Educators go from teacher to student new STEM master’s program
Back to school
It’s been a while since the teachers in the Stanback masters in education STEM program experienced first day jitters. But Tuesday, more than one admitted having butterflies in their stomachs.
The nine teachers in this year’s cohort have a few things in common. They’re all teachers currently employed in the Rowan-Salisbury School System, they all teach in a middle or high school, and they’re all getting their master’s degree free of charge.
The program was a “team effort” between Rowan-Salisbury schools and Catawba College, Assistant Superintendent Dr. Julie Morrow says, and was something the two had talked about before Fred Stanback gave the $300,000 donation that made it possible. Eleven teachers from the school system applied and nine were accepted. Morrow says they looked for applicants who were interested in collaboration and in taking what they learned back to the classroom.
“It really is beyond just the nine, it really impacts a lot of other teachers in our district and a lot of children in our district,” she said.
This is the first masters of education program Catawba has offered for middle and high school teachers.
“This is somewhat of a new endeavor for us,” Dr. Rhonda Truitt, chair of the department of teacher education at Catawba College said.
The scholarship focuses on teachers who are interested in teaching in a STEM — science, technology, engineering and math — capacity, and Truitt says it’s one way to attract and keep STEM teachers in Rowan County.
“It’s very difficult sometimes to fill those positions,” she said.
The scholarship covers tuition for the teachers in the two-year program, and the teachers agree to a five-year commitment in the Rowan-Salisbury School System. They still have to pay for books and parking, but the new students agree that it’s a small price to pay.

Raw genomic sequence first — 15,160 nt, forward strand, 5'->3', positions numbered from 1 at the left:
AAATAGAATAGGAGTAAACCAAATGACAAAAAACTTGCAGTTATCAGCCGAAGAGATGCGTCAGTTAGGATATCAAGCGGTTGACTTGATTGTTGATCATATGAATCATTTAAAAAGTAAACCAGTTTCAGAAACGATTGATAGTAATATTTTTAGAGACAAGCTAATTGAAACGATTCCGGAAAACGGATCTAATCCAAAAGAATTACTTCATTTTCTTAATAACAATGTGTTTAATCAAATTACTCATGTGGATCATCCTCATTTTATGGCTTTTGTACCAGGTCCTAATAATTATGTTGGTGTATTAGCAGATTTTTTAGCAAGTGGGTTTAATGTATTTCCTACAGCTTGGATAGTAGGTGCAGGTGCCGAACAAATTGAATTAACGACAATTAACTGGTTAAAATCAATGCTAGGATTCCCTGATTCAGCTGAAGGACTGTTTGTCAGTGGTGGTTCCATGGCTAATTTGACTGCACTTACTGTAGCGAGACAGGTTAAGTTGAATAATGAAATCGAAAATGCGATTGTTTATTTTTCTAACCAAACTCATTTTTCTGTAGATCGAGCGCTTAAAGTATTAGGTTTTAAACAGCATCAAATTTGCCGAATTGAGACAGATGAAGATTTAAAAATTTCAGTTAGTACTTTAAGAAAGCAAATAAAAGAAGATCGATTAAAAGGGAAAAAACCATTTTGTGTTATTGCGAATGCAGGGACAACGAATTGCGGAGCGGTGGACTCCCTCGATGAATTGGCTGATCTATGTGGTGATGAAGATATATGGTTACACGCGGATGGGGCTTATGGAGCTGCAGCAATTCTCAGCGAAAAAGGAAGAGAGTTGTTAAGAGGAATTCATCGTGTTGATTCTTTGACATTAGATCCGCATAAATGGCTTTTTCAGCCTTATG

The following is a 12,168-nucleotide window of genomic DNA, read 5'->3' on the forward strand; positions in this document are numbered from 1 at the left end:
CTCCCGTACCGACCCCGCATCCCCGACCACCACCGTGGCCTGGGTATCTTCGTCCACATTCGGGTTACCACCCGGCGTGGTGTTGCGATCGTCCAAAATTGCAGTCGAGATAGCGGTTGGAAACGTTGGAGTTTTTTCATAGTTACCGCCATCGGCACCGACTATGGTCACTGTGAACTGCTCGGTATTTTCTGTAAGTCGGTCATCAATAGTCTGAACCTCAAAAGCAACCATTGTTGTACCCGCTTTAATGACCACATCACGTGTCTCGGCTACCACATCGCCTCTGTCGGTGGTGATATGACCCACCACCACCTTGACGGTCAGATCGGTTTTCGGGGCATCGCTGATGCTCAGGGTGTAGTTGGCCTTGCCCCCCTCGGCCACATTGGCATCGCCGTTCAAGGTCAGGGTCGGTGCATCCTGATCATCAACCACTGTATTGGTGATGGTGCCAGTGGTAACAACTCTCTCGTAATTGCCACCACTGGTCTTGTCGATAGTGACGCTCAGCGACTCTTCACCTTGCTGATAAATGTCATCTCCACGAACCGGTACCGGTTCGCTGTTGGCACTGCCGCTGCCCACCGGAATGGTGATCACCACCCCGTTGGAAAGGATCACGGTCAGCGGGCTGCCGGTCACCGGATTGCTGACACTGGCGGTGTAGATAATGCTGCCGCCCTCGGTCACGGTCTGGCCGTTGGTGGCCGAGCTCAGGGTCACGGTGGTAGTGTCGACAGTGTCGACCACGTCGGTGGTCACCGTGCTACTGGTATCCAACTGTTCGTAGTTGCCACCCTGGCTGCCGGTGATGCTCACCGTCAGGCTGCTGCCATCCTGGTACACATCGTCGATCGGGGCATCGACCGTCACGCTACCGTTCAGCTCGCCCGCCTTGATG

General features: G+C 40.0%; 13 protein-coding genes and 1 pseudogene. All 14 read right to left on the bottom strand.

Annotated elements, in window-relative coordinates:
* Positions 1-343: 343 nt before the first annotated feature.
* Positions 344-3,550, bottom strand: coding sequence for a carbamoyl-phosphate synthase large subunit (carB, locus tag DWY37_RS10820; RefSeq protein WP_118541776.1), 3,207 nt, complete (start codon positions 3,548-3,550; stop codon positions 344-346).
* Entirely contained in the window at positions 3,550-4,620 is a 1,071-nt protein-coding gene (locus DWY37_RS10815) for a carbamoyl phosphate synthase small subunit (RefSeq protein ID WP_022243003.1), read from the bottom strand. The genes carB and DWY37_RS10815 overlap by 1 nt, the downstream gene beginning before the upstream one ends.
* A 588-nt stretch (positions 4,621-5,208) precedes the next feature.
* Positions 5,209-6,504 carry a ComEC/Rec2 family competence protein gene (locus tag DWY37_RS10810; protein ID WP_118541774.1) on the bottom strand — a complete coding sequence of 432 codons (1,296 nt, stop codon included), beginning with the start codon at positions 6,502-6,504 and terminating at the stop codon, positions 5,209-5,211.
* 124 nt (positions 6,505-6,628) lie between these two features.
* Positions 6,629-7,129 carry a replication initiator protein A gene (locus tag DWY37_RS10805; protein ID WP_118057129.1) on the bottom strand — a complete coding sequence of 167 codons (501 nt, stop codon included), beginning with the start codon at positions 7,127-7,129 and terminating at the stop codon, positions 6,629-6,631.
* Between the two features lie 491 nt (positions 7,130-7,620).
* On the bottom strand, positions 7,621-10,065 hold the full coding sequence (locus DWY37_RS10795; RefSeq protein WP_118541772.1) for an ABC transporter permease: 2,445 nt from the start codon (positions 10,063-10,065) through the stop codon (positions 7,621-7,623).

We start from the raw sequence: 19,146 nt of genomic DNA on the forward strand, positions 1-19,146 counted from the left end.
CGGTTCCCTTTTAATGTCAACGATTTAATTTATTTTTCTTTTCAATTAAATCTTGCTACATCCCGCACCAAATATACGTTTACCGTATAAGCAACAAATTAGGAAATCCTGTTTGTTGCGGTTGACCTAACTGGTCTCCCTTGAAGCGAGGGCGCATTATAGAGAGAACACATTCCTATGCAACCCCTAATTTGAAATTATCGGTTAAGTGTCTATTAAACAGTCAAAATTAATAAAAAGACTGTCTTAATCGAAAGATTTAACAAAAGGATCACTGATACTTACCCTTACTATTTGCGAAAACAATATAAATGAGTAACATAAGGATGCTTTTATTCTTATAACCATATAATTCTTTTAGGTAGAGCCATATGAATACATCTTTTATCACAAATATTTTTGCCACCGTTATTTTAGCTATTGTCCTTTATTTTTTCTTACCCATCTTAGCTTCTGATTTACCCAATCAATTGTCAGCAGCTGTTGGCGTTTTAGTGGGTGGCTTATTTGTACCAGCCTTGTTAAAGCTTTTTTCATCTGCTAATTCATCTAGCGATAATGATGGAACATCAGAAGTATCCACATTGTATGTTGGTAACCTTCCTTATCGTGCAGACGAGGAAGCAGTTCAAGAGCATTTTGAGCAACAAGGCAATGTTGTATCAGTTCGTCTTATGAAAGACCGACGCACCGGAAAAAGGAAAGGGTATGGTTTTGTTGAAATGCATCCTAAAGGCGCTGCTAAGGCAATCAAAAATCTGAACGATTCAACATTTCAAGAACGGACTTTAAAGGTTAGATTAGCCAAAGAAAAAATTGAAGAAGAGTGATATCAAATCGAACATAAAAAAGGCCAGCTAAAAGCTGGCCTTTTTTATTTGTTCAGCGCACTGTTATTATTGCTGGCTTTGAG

Jeniffer Bain says the morning she told her class she was going back to school, they clapped and cheered.
“It was the most amazing thing,” she said.
Bain teaches at Rowan County Early College and says she’s always wanted to get a graduate degree.
“It’s sort of a life-long dream,” she said.
But she never knew what she wanted to focus on, and how to do it with the least impact on her career. But the Stanback STEM program is spread out over two years, with night classes twice a week and day classes during the summer. Bain says she lives right down the road from Catawba, and felt like this was a great opportunity.
She hopes she’ll be able to inspire her students, and to be able to give them advice on college and to put into practice everything she learns.
“It’s not, ‘When I was in school eight years ago,’” she said. “It’s, ‘In my class on Monday or Tuesday night.’”
The cohort’s first class Tuesday was school curriculum, taught by Dr. Latoya Dixon and Dr. Mike Waiksnis, co-principals at Knox Middle School.
“I think you have such an opportunity to earn a master’s degree at Catawba at no cost to you,” Dixon told the class Tuesday.
Working as a full-time teacher and taking evening classes is difficult, Waiksnis said, but the class could take comfort in one thing,